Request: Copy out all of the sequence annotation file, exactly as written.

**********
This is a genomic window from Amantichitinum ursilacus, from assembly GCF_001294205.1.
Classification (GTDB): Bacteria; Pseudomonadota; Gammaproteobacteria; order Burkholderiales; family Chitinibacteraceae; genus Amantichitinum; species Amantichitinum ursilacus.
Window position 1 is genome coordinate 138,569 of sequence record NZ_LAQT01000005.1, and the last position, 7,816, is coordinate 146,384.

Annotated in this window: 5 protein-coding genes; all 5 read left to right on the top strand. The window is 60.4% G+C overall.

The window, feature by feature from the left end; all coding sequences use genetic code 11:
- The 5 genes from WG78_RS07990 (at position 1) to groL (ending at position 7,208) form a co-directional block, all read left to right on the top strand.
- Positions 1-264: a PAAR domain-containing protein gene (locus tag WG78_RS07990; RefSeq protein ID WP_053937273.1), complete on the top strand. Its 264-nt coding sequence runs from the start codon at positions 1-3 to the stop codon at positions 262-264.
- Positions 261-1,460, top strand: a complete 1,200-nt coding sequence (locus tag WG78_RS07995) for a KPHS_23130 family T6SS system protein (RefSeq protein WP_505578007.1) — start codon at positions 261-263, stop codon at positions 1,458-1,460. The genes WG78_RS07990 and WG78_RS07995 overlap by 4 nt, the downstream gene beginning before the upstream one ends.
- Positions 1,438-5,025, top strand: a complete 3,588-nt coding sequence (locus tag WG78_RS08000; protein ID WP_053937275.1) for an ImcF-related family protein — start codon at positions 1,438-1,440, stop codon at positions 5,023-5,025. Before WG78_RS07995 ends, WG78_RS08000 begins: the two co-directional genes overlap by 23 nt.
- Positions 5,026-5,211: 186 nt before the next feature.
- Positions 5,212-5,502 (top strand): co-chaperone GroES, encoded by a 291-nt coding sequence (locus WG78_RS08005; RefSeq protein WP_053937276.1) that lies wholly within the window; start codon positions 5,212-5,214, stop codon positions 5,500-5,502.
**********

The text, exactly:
This is a genomic window from Amantichitinum ursilacus, from assembly GCF_001294205.1.
Classification (GTDB): Bacteria; Pseudomonadota; Gammaproteobacteria; order Burkholderiales; family Chitinibacteraceae; genus Amantichitinum; species Amantichitinum ursilacus.
Window position 1 is genome coordinate 138,569 of sequence record NZ_LAQT01000005.1, and the last position, 7,816, is coordinate 146,384.

Annotated in this window: 5 protein-coding genes; all 5 read left to right on the top strand. The window is 60.4% G+C overall.

The window, feature by feature from the left end; all coding sequences use genetic code 11:
- The 5 genes from WG78_RS07990 (at position 1) to groL (ending at position 7,208) form a co-directional block, all read left to right on the top strand.
- Positions 1-264: a PAAR domain-containing protein gene (locus tag WG78_RS07990; RefSeq protein ID WP_053937273.1), complete on the top strand. Its 264-nt coding sequence runs from the start codon at positions 1-3 to the stop codon at positions 262-264.
- Positions 261-1,460, top strand: a complete 1,200-nt coding sequence (locus tag WG78_RS07995) for a KPHS_23130 family T6SS system protein (RefSeq protein WP_505578007.1) — start codon at positions 261-263, stop codon at positions 1,458-1,460. The genes WG78_RS07990 and WG78_RS07995 overlap by 4 nt, the downstream gene beginning before the upstream one ends.
- Positions 1,438-5,025, top strand: a complete 3,588-nt coding sequence (locus tag WG78_RS08000; protein ID WP_053937275.1) for an ImcF-related family protein — start codon at positions 1,438-1,440, stop codon at positions 5,023-5,025. Before WG78_RS07995 ends, WG78_RS08000 begins: the two co-directional genes overlap by 23 nt.
- Positions 5,026-5,211: 186 nt before the next feature.
- Positions 5,212-5,502 (top strand): co-chaperone GroES, encoded by a 291-nt coding sequence (locus WG78_RS08005; RefSeq protein WP_053937276.1) that lies wholly within the window; start codon positions 5,212-5,214, stop codon positions 5,500-5,502.